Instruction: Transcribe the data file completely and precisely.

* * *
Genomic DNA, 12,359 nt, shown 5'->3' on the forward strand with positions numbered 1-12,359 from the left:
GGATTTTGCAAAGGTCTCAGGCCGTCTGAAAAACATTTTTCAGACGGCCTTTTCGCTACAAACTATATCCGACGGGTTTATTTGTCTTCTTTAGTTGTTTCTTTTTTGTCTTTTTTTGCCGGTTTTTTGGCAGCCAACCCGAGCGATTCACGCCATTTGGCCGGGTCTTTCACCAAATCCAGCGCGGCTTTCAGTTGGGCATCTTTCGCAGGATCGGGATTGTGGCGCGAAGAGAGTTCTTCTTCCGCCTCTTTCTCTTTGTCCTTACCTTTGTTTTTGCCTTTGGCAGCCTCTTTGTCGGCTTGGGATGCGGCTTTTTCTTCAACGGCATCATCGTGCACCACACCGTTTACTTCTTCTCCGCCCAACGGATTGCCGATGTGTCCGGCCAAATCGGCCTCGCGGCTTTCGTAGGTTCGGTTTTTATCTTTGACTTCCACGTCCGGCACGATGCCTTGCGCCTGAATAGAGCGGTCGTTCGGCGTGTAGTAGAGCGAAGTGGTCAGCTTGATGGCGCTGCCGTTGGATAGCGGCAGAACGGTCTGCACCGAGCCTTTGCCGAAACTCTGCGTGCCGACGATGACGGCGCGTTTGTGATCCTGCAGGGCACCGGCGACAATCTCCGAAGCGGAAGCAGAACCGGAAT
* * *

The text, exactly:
Genomic DNA, 12,359 nt, shown 5'->3' on the forward strand with positions numbered 1-12,359 from the left:
GGATTTTGCAAAGGTCTCAGGCCGTCTGAAAAACATTTTTCAGACGGCCTTTTCGCTACAAACTATATCCGACGGGTTTATTTGTCTTCTTTAGTTGTTTCTTTTTTGTCTTTTTTTGCCGGTTTTTTGGCAGCCAACCCGAGCGATTCACGCCATTTGGCCGGGTCTTTCACCAAATCCAGCGCGGCTTTCAGTTGGGCATCTTTCGCAGGATCGGGATTGTGGCGCGAAGAGAGTTCTTCTTCCGCCTCTTTCTCTTTGTCCTTACCTTTGTTTTTGCCTTTGGCAGCCTCTTTGTCGGCTTGGGATGCGGCTTTTTCTTCAACGGCATCATCGTGCACCACACCGTTTACTTCTTCTCCGCCCAACGGATTGCCGATGTGTCCGGCCAAATCGGCCTCGCGGCTTTCGTAGGTTCGGTTTTTATCTTTGACTTCCACGTCCGGCACGATGCCTTGCGCCTGAATAGAGCGGTCGTTCGGCGTGTAGTAGAGCGAAGTGGTCAGCTTGATGGCGCTGCCGTTGGATAGCGGCAGAACGGTCTGCACCGAGCCTTTGCCGAAACTCTGCGTGCCGACGATGACGGCGCGTTTGTGATCCTGCAGGGCACCGGCGACAATCTCCGAAGCGGAAGCAGAACCGGAAT